As I studied, I began to get a clear certainty of God's love. Surely, I reasoned, it does not make sense to say (or feel) that divine Love, God, would—or even could—create spiritual man with any incompleteness or dissatisfaction. The first chapter of Genesis describes God as creating man in His own image, and it focuses on the goodness of the entire spiritual creation. Later we read that "the heavens and the earth were finished, and all the host of them." There is no indication of anything—or anyone—that lacks any good or is incomplete. In fact, quite the opposite! God, the unchanging Father, creates man complete, satisfied, and very good.

In my own case, although I had certainly heard and thought about all of this before, it was clear that I felt and acted to the contrary. But I suddenly noticed that Genesis states, "... male and female created he them." The word and stood out to me. I saw that God didn't make males and females. He created a unity of male and female called "man." Paul puts it very boldly in his letter to the Galatians: "There is neither male nor female: for ye are all one in Christ Jesus." The Christ, or true idea of being that Jesus so completely expressed, shows us our oneness with God, Christian Science teaches. The male and female of God's, Spirit's, creating isn't physical at all, but is essentially spiritual. Spiritual man—"male and female"—complete! Hasn't that been you and I all along?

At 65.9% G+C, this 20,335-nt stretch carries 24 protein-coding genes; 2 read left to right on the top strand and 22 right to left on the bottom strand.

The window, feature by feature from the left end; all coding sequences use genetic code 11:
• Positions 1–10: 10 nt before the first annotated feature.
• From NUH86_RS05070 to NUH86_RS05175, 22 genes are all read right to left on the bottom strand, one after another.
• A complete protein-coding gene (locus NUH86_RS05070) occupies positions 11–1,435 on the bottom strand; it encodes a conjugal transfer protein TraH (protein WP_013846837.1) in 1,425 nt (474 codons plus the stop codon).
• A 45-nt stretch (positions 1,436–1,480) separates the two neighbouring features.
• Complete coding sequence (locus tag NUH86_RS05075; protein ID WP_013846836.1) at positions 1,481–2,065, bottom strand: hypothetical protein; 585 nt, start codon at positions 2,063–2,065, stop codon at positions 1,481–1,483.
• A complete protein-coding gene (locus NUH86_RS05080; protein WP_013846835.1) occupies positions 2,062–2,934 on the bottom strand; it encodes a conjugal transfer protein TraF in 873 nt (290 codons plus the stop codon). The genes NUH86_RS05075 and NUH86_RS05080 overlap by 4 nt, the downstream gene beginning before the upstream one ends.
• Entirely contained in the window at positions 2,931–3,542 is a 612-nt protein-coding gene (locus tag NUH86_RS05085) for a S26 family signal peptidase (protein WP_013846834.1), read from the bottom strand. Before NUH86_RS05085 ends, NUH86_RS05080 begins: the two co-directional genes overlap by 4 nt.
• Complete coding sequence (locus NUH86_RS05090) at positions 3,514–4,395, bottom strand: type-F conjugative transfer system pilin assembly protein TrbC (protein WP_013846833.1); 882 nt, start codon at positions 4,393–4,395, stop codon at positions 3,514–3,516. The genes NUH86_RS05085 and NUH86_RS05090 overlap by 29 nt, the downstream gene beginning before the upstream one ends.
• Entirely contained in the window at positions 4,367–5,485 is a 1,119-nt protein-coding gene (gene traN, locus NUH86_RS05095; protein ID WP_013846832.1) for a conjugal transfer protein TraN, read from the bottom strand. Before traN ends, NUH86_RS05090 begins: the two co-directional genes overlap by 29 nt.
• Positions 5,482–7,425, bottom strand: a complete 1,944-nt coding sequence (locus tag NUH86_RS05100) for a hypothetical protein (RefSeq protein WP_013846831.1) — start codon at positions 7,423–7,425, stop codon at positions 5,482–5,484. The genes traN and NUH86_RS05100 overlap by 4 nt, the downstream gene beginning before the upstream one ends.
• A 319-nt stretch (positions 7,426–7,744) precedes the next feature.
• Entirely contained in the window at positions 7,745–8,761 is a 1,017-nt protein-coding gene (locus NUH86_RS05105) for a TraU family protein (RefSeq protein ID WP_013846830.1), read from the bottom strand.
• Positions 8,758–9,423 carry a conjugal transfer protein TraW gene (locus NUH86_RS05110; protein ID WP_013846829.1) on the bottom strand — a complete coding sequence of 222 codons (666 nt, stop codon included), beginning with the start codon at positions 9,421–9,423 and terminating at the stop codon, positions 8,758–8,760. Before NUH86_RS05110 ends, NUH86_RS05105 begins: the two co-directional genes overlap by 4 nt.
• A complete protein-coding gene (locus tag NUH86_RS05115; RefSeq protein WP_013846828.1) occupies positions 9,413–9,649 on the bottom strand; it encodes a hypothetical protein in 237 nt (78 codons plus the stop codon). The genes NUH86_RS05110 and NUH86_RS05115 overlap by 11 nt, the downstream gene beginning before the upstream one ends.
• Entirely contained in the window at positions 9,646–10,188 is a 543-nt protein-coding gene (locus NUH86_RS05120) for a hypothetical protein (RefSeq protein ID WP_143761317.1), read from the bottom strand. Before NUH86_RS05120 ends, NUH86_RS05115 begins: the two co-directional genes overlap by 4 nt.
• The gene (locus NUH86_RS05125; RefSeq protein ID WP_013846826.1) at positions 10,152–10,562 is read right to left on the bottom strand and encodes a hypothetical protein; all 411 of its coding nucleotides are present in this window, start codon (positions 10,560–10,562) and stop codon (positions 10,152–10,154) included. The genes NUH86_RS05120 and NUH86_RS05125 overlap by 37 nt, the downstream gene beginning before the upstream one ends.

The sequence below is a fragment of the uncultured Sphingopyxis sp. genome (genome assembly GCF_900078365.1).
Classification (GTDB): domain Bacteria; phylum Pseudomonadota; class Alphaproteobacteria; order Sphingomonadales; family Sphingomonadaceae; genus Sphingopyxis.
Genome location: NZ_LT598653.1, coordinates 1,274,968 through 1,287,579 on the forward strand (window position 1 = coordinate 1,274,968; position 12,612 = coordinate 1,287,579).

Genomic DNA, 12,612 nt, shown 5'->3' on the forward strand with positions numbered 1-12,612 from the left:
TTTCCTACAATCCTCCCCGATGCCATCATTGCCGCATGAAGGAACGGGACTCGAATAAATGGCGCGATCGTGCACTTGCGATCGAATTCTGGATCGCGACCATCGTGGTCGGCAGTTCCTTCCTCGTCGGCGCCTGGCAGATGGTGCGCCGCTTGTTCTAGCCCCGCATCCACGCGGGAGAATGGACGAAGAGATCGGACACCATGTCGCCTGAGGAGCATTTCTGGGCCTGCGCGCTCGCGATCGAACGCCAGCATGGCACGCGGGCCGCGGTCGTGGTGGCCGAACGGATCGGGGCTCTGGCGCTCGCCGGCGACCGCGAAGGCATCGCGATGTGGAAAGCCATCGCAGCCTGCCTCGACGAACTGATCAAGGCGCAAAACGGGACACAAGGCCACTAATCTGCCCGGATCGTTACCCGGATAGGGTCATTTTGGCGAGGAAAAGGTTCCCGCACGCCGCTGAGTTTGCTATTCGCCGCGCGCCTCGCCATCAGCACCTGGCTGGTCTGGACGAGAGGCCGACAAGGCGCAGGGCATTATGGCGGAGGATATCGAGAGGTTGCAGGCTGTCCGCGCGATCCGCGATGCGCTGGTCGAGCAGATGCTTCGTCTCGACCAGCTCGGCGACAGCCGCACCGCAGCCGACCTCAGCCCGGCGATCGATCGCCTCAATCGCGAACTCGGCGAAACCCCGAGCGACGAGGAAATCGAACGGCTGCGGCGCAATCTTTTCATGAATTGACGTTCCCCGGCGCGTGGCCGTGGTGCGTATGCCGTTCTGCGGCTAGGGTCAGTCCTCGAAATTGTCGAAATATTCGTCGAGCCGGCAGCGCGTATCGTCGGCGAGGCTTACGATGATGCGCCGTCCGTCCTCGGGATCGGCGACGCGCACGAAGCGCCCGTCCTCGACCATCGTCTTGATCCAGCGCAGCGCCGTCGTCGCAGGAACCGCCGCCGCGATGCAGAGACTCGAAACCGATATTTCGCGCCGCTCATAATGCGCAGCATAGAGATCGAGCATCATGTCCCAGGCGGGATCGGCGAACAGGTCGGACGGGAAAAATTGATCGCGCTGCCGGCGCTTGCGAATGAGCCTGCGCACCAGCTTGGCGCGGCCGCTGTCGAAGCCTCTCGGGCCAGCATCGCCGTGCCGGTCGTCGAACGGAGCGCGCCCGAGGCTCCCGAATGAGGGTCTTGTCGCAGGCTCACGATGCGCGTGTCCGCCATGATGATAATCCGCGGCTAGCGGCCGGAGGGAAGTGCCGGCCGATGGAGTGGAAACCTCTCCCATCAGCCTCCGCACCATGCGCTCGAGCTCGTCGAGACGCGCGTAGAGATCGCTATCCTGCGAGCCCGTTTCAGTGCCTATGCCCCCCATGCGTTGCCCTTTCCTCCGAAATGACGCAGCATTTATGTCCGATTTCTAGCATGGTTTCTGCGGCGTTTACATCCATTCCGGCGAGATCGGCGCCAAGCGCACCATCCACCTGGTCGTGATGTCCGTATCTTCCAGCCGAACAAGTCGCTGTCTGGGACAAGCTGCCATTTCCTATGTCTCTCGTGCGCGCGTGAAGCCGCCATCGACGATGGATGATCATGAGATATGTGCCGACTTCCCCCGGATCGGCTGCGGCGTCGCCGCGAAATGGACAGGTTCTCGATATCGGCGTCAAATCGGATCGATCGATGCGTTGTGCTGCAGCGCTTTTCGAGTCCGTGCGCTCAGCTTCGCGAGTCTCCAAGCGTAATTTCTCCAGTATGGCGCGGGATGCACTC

Spiritual man—and there is no other—is not half a being who needs to find a partner to feel happy, relaxed, and satisfied. Instead, he is the image of his Father-Mother God. Christ Jesus knew and practiced this wholeness in his daily life. He showed both strength and compassion, wisdom and love, determination and patience. What a relief it is for us to know that God made and maintains man complete in His image. Mrs. Eddy says in Science and Health, "Man and woman as coexistent and eternal with God forever reflect, in glorified quality, the infinite Father-Mother God." Seen in this light, our individual completeness right now, and throughout what we call the past, is as obvious as God's eternal existence.